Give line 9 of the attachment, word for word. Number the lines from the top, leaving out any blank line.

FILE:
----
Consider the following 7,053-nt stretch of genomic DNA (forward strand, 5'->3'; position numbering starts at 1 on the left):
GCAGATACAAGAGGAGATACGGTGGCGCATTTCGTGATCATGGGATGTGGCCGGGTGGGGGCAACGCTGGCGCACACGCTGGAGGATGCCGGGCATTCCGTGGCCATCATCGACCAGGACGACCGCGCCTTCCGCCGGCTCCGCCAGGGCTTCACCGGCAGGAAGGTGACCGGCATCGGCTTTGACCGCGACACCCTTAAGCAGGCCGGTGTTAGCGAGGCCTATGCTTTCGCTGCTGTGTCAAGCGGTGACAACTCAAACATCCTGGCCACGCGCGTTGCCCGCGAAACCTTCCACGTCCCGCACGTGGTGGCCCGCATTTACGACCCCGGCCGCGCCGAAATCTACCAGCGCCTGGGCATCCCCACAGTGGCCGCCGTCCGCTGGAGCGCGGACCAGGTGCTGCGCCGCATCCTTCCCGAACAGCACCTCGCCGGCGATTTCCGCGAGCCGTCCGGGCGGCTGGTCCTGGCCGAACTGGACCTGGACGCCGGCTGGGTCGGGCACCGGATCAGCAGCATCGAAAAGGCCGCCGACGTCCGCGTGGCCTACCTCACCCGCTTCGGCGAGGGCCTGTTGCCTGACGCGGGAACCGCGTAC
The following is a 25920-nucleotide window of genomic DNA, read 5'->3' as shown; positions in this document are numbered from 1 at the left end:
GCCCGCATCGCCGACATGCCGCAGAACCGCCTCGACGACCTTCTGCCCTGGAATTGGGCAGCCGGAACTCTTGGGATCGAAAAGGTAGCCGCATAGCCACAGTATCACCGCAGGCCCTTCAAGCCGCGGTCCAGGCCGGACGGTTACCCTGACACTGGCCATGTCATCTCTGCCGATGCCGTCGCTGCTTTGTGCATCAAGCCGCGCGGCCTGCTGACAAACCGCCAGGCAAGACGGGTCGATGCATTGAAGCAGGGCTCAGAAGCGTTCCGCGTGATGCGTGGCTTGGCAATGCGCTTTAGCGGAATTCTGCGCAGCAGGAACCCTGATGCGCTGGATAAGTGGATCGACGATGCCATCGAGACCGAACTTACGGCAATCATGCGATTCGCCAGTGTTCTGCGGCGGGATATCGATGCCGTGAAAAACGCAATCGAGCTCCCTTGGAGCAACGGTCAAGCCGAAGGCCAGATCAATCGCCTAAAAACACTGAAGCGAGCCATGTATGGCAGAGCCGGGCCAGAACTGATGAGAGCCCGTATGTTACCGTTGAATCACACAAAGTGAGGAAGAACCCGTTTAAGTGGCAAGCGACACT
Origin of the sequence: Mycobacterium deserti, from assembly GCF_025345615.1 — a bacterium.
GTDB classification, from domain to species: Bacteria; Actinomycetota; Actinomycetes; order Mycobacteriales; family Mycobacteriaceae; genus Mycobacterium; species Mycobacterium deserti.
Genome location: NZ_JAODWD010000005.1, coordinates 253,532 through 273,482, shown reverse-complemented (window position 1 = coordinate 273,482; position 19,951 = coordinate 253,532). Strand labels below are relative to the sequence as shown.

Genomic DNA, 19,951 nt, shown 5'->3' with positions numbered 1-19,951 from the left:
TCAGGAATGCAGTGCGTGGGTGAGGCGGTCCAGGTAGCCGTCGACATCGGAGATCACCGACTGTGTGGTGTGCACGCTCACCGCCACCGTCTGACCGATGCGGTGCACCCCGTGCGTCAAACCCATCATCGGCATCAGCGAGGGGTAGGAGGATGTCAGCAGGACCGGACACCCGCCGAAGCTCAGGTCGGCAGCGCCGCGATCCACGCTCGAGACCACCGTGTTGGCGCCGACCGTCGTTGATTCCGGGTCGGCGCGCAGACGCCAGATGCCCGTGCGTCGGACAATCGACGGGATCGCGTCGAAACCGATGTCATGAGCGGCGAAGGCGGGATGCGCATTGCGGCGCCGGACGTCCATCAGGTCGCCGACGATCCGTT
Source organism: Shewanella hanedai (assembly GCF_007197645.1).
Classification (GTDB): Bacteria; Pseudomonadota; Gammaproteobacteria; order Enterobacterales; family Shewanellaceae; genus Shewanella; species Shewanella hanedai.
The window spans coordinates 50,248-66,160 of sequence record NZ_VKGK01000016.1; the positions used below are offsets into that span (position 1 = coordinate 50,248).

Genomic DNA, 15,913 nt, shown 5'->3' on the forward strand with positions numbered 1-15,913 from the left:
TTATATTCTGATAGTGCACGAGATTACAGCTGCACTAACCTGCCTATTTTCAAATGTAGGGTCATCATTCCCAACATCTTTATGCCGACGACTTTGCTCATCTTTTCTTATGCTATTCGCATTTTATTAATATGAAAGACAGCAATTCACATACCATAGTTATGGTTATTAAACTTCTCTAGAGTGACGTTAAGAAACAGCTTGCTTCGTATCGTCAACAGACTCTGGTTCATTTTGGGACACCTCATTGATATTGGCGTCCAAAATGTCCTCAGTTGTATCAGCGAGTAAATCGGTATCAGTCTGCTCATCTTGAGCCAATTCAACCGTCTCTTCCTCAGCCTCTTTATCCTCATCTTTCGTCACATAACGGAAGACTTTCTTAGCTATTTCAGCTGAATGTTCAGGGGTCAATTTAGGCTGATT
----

TCAGGAATGCAGTGCGTGGGTGAGGCGGTCCAGGTAGCCGTCGACATCGGAGATCACCGACTGTGTGGTGTGCACGCTCACCGCCACCGTCTGACCGATGCGGTGCACCCCGTGCGTCAAACCCATCATCGGCATCAGCGAGGGGTAGGAGGATGTCAGCAGGACCGGACACCCGCCGAAGCTCAGGTCGGCAGCGCCGCGATCCACGCTCGAGACCACCGTGTTGGCGCCGACCGTCGTTGATTCCGGGTCGGCGCGCAGACGCCAGATGCCCGTGCGTCGGACAATCGACGGGATCGCGTCGAAACCGATGTCATGAGCGGCGAAGGCGGGATGCGCATTGCGGCGCCGGACGTCCATCAGGTCGCCGACGATCCGTT